Money relationships, building wealth, financial equals, and saving on fees.
Broke Millennial — In the time it takes to fold the clothes or check your email, you could also improve your finances. Erin sets the scene for us: Every Sunday night just before she crashes on the couch with her boyfriend, she does one more important thing. She holds a money meeting.
There are no special guests at this meeting. Nope. Just Erin, her computer, a pen and paper. I’m not going to tell you everything she does or accomplishes. You should read for yourself. And then read about five foolish financial habits to break now.
A Wealth of Common Sense — Ben speaks at colleges. He recently spoke to college students at Grand Valley State University. He says, “I mostly try to share my story and tell them some of the stuff I wish someone had told me about when I was in school.”
Ben shares some advice with us. I like the fifth piece: “Think in terms of systems over goals.” He explains that hoping to accrue a million bucks is a goal. But setting up the “processes” so you can become more wealthy is a system. He provides good advice for us all. Check out this advice about credit cards.
Money Smart Guides — We’ve discussed budgeting many times before. But Jon says he brings a new perspective. His post doesn’t regard budgeting as boring or life-altering in a negative way. He believes we shouldn’t think of budgeting as a financial shackle. We should “look for the possibilities” budgeting offers.
But he also admits that he hated budgeting when he first started. Things have changed now because he’s learned two things: Budgeting takes patience and perseverance. Review his seven steps and then read about a simple trick for always staying on budget.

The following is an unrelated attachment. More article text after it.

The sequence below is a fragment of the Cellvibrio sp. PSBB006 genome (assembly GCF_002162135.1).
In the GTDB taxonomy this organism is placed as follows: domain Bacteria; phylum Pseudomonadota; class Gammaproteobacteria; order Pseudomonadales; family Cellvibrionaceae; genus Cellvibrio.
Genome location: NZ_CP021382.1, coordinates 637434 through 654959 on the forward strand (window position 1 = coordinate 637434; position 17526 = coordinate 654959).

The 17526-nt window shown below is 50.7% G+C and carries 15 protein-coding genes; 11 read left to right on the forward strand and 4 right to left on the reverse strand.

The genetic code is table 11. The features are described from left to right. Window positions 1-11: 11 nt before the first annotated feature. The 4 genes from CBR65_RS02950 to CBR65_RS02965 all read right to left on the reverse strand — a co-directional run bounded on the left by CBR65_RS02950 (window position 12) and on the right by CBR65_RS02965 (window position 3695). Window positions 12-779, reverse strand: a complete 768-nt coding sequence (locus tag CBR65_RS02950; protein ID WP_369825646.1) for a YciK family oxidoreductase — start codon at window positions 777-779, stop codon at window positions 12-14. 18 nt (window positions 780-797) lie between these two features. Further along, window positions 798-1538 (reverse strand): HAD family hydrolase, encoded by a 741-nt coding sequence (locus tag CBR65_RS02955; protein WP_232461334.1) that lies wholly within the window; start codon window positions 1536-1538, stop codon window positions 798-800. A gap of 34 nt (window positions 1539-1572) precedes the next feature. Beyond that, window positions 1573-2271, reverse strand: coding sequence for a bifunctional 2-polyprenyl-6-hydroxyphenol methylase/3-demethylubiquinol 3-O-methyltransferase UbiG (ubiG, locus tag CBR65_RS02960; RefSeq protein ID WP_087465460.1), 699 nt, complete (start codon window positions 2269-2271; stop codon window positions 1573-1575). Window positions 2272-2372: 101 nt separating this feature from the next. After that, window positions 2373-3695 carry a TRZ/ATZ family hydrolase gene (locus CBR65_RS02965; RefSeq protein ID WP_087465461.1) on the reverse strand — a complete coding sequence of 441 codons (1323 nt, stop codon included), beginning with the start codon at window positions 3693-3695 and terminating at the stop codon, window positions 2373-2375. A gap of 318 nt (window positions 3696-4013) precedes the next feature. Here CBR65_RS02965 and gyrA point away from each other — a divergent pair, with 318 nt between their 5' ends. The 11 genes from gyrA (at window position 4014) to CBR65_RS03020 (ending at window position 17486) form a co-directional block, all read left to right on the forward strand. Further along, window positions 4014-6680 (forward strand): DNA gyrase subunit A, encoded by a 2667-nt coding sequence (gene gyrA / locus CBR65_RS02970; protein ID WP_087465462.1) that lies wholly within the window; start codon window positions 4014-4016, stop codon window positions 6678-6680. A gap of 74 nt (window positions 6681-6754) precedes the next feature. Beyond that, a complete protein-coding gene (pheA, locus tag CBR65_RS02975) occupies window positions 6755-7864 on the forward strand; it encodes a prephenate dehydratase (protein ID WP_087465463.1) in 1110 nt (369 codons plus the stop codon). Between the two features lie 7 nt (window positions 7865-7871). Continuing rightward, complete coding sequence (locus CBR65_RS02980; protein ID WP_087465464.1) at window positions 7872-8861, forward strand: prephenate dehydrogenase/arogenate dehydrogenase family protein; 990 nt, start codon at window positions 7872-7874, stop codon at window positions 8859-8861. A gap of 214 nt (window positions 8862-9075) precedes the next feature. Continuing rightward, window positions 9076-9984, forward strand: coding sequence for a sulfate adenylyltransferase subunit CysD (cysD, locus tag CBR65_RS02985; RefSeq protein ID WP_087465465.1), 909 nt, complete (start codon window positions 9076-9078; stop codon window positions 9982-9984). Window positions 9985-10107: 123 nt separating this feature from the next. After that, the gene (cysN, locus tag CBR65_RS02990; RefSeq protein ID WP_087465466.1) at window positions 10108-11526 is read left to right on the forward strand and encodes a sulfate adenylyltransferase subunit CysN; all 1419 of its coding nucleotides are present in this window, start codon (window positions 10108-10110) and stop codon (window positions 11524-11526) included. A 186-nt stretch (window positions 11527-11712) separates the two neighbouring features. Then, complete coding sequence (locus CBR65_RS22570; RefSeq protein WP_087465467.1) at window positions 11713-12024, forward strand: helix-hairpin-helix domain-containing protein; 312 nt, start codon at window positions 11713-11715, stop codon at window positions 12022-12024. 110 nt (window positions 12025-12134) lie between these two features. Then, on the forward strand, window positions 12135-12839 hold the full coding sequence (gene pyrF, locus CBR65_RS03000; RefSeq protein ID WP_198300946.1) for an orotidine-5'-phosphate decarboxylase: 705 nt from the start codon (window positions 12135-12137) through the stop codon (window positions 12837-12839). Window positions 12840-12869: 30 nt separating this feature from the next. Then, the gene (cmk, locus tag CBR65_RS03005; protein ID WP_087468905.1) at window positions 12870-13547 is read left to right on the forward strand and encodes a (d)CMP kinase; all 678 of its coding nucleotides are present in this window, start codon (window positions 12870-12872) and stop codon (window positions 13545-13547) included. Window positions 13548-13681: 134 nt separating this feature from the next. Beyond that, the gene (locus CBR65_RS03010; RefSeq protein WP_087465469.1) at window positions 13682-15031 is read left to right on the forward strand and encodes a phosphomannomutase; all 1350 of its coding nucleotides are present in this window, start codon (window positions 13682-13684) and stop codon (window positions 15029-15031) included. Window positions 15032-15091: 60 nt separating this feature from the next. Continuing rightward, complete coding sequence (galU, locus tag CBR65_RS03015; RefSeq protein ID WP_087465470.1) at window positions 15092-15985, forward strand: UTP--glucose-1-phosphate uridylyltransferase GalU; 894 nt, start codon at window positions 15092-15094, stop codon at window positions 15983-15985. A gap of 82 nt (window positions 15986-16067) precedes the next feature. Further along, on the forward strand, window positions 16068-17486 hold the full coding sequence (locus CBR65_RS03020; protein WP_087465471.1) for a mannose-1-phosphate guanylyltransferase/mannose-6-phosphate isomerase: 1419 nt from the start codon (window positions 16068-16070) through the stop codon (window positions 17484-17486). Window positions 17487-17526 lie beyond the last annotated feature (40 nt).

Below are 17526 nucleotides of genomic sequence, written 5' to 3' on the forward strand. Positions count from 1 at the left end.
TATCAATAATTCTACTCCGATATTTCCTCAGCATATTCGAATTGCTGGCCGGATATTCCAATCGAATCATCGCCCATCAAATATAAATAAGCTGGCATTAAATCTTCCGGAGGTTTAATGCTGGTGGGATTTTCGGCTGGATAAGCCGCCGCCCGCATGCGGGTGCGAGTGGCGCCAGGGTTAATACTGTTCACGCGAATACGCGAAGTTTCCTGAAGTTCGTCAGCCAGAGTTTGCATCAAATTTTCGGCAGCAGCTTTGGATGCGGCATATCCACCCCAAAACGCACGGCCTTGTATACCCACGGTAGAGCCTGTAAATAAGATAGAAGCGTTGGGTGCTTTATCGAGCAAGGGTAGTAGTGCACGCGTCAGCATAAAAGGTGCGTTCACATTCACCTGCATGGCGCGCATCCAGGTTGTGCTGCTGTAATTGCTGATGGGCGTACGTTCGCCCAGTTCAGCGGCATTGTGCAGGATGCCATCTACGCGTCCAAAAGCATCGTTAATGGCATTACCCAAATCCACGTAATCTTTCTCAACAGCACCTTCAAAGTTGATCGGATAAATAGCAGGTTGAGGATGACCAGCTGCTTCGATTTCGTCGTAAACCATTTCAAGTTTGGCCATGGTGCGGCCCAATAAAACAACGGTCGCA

Stefanie O’Connell — 70 percent of couples say they argue about money. And when one person makes much more than their spouse, discussing money issues becomes difficult. Especially if the person making all the dough believes the money should give them additional influence or power in the relationship.
Stefanie says: “One of the biggest mistakes couples with different incomes make is allowing the partner with the higher income to make all the financial decisions.” Your relationship should not be based on just money. She believes talking it over helps tremendously. Read her post and then check out why couples aren’t talking about money.
Money Talks News — Don’t pay those high credit card rates — ask for a reduced rate. Karla found a new survey that revealed 69 percent of people who asked for a lower interest rate received it. The good news doesn’t stop there: 87 percent received a great break on credit card fees, such as a “late payment fee waiver.”
But the survey also revealed that barely half of those surveyed never inquired about the four most successful requests. I gave you two, check out the post and discover what else you could save money on.
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Article last modified on July 6, 2018 Published by Debt.com, LLC . Mobile users may also access the AMP Version: Around the Web: Money Sense - AMP.